Debussy/Ravel: Prélude à l’après-midi d’un faune; Rapsodie pour orchestre et saxophone; La mer; La valse; Boléro

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COMPOSERS: Debussy/Ravel
LABELS: Teldec
WORKS: Prélude à l’après-midi d’un faune; Rapsodie pour orchestre et saxophone; La mer; La valse; Boléro
PERFORMER: Kenneth Radnofsky (saxophone) New York PO/Kurt Masur
CATALOGUE NO: 0630-13133-2
Kurt Masur and the New York Philharmonic are scarcely the first team that leaps to mind for this repertory, and although these performances are mostly pleasing I can’t say they are especially idiomatic or full of insight. Part of the problem lies with the recorded sound. Instrumental timbres are rich and lifelike, but don’t always blend well; it is difficult to know whether to blame Masur or the recording engineer for imbalances that defeat effects implied by the score of La mer. In Boléro, an eventual retreat from close miking to a perspective that can accommodate the concluding full outburst may well distort Masur’s conception. Instead of yoking a gradual increase in volume with a corresponding slackening of decorum, as is customary, this account as recorded seems earthy in the solos, Prussian at the climax.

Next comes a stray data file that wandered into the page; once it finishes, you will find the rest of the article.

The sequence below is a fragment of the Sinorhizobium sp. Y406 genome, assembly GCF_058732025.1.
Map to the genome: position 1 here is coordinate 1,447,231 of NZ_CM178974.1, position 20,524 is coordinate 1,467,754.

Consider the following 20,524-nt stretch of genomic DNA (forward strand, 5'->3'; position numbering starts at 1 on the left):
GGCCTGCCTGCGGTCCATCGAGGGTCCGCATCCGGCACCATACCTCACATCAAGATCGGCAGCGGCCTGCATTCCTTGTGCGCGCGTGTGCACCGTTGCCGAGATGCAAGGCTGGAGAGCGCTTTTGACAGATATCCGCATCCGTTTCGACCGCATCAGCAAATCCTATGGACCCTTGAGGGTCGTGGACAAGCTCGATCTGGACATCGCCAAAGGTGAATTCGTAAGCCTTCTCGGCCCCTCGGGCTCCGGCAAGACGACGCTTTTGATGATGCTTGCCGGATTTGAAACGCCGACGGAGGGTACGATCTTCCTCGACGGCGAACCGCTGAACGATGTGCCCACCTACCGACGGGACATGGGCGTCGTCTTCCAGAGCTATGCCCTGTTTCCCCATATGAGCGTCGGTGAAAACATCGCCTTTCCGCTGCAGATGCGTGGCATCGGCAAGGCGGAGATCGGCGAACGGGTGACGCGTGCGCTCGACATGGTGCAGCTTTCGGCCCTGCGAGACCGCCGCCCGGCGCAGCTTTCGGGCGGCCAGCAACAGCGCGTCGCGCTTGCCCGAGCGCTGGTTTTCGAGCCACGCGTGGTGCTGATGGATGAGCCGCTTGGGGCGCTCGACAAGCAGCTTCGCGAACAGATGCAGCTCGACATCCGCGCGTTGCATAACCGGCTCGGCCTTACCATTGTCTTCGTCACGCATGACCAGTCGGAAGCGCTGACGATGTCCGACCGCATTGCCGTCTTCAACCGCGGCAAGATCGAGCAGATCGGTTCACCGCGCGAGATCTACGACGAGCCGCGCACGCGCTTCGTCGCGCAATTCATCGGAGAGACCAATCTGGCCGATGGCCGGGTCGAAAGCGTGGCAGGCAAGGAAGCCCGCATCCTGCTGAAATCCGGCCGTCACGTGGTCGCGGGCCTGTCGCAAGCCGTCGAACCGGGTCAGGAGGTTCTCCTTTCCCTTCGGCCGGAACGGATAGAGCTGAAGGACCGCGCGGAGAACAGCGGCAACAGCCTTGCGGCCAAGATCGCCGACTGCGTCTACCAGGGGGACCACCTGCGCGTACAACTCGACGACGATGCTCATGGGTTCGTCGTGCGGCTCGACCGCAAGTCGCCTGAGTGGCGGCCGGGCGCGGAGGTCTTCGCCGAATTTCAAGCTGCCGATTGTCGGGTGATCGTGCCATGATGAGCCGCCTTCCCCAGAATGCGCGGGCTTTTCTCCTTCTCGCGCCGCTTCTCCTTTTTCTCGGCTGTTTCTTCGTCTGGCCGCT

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The orchestra’s playing is accomplished but rarely airy or elegant, although Masur approaches this ideal with patient texturing in restrained sections of La valse. Debussy’s saxophone Rapsodie, a notorious potboiler, goes acceptably, but from the opening flute solo on, melodic phrases of this Prélude à l’après-midi d’un faune lack rhythmic profile and impetus – is this playing the cause of Masur’s immobile tempi, or the result? David Breckbill